Sulfonated poly(styrene) (sodium salt) was active against Neisseria, and Branhamella. Against Branhamella, significant activity is achieved with a Mw of 400,000-500,000; activity decreases with increasing or decreasing Mw.

TABLE 1
Bacterial species*
polymer 1 2 3 4 5 6
poly(4-styrene sulfonate, >83 >83 >83 >83 9 28
Na=) Mw = 123,900
poly(4-styrene sulfonate, >83 >83 >83 >83 83 9
Na+) Mn = 321,600
poly(styrene sulfonic acid) >83 >83 >83 >83 9 3
High Mw
poly(styrene sulfonic acid) >83 >83 <83 >83 <0.33 9
Na + Mw 70000
poly(styrene sulfonic acid) >83 >83 >83 >83 9 3
Na + Mw 500000
poly(undecenoic acid, Na+) >83 >83 >83 83 83 28
poly(undecenesulfonate >83 >83 3 9 3 28
acid, Na˜),-
poly(undecenesulfate, Na+) >83 >83 1 1 <0.33 <0.31˜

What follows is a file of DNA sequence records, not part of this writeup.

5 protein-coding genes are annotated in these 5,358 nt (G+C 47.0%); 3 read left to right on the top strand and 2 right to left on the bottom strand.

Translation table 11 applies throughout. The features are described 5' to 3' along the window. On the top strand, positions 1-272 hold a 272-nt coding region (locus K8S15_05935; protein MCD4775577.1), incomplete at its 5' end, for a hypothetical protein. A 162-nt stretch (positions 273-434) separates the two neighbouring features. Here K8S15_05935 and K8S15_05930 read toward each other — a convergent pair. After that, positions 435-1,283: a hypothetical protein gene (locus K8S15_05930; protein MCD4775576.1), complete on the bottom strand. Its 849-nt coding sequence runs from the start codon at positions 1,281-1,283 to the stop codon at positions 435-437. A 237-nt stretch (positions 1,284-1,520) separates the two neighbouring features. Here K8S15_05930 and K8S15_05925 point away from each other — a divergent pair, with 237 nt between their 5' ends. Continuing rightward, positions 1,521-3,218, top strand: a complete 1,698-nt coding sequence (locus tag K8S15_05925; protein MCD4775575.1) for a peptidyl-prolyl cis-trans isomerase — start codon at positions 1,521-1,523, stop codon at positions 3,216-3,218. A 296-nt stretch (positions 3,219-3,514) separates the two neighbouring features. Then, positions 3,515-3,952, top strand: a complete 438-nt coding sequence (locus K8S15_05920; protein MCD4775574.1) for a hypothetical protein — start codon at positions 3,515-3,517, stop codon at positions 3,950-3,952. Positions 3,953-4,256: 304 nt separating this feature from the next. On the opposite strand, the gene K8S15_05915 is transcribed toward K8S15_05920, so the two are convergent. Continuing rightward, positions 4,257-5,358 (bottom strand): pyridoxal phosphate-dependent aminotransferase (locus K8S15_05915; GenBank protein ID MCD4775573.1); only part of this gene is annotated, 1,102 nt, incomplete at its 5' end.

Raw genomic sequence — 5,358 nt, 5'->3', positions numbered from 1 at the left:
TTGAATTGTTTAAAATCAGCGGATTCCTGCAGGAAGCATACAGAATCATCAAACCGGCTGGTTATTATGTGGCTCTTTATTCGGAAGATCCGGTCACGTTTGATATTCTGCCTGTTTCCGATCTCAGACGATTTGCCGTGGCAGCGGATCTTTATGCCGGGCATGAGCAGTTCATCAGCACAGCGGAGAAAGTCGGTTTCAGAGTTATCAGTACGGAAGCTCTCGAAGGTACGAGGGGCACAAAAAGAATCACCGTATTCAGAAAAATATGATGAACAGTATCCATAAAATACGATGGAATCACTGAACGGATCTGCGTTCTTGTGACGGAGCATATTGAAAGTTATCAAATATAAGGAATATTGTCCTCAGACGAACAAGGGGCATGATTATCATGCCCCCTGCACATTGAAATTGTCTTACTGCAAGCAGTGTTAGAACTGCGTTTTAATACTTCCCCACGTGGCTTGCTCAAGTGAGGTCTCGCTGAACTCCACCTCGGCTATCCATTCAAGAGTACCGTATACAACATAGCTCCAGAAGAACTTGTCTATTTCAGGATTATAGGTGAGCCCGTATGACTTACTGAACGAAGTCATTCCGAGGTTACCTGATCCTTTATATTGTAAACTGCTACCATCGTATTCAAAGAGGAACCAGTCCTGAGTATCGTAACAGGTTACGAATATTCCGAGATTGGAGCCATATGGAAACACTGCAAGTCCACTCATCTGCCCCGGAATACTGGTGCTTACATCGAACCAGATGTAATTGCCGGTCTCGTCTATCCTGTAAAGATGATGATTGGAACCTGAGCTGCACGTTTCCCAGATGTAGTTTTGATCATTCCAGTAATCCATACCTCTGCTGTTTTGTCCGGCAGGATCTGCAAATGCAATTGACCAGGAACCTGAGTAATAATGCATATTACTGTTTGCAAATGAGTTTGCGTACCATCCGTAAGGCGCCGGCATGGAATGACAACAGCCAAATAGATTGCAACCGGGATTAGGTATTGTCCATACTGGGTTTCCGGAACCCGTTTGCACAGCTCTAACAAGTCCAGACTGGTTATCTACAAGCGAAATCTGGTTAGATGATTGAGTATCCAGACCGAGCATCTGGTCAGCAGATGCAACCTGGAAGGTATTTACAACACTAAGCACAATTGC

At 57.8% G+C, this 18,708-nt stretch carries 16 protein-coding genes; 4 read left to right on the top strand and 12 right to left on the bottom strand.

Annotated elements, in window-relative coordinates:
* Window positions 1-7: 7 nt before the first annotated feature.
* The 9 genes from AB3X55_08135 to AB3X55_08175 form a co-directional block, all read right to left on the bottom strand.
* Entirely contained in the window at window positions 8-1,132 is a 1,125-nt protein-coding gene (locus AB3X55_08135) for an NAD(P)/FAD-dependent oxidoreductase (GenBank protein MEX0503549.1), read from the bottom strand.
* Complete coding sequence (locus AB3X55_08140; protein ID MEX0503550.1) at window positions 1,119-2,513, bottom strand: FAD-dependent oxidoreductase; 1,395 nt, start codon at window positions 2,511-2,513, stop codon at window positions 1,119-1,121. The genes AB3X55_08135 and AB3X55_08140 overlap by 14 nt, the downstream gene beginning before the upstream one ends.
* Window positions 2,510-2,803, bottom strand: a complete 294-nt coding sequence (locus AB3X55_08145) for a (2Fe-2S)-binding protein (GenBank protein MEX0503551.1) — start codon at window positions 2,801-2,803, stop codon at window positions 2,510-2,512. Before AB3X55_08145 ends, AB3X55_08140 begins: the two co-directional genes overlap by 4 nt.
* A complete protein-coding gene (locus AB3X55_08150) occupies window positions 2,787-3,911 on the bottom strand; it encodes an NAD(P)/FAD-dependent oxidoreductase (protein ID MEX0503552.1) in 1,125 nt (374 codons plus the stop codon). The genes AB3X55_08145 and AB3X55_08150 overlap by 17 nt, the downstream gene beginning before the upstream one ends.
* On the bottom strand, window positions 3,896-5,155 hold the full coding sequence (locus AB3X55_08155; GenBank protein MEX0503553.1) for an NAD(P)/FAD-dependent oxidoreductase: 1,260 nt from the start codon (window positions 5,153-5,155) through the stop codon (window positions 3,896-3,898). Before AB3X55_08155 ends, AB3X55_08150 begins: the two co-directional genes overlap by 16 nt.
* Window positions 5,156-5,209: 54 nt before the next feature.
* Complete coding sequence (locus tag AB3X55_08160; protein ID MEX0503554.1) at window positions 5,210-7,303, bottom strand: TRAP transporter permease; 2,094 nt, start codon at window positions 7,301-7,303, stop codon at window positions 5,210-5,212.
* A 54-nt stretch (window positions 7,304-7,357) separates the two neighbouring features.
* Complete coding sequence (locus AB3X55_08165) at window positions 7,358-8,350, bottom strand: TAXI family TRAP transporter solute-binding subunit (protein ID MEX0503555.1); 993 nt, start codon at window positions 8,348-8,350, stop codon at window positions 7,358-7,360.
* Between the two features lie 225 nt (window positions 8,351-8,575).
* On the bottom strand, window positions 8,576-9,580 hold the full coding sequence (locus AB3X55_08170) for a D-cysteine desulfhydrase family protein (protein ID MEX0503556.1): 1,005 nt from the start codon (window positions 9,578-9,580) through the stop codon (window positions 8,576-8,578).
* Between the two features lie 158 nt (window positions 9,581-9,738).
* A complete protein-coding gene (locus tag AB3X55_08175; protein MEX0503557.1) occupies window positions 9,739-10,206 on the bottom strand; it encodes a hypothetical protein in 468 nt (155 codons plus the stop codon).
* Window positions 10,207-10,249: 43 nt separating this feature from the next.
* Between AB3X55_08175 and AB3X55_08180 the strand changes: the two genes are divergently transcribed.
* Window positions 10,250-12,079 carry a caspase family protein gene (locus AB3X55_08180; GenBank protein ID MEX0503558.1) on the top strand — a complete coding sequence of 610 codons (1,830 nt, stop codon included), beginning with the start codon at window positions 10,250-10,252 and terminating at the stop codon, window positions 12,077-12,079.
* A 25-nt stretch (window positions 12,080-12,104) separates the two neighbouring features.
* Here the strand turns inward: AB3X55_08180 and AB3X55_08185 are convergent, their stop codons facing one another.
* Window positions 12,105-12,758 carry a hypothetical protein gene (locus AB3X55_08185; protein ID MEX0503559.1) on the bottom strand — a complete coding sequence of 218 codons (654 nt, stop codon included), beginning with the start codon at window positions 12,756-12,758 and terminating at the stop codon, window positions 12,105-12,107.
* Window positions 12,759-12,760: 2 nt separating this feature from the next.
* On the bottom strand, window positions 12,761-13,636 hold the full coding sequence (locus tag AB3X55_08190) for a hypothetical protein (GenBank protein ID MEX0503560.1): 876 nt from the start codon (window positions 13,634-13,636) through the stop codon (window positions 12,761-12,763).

poly(undecenephosphate, >83 >83 >83 >83 >83 >83
Na+)**
poly(undecenoic acid-co- ˜83 >83 9 1 1 1
undecenesulfate, Na.+)
poly(undecenoic acid-co- >83 >83 28 3 3 3
undecenesulfate, Na+)
poly(monodecyl maleic >83 >83 9 28 28 28
acid, Na+)
poly(styrenesulfonic acid- >83 >83 >83 >83 28 >83
co-maleic acid, Na+)
poly(styrene sulfonate, Na+) >83 >83 28 83 83 83
Mw 1800
poly(styrene sulfonate, Na+) >83 >83 <83 >83 83 >83
Mw 8000
poly(styrene sulfonate, Na+) >83 >83 <83 >83 9 28
Mw 220000
poly(styrene sulfonate, Na+) >83 >83 <83 >83 9 9
Mw 400000
poly(styrene sulfonate, Na+) >83 >83 >83 83 28 28
Mw 780000
poly(styrene sulfonate, Na+) >83 >83 83 >83 83 28
Mw 1132000
poly(styrene sulfonate, Na+) >83 >83 >83 >83 1 83
Mw = 35,000
polyvinylsulfate potassium >83 >83 >83 >83 28 >83
poly(acrylic acid) >83 >83 >83 >83 >83 >83
(Mw = 450,000)
sodium dodecyl sulfate ′˜′ >83 >83 28 28 28 9
poly(vinyl phosphonic >83 >83 >83 >83 >83 >83
acid),
poly(methylvinyl ether-co- >83 >83 >83 >83 >83 >83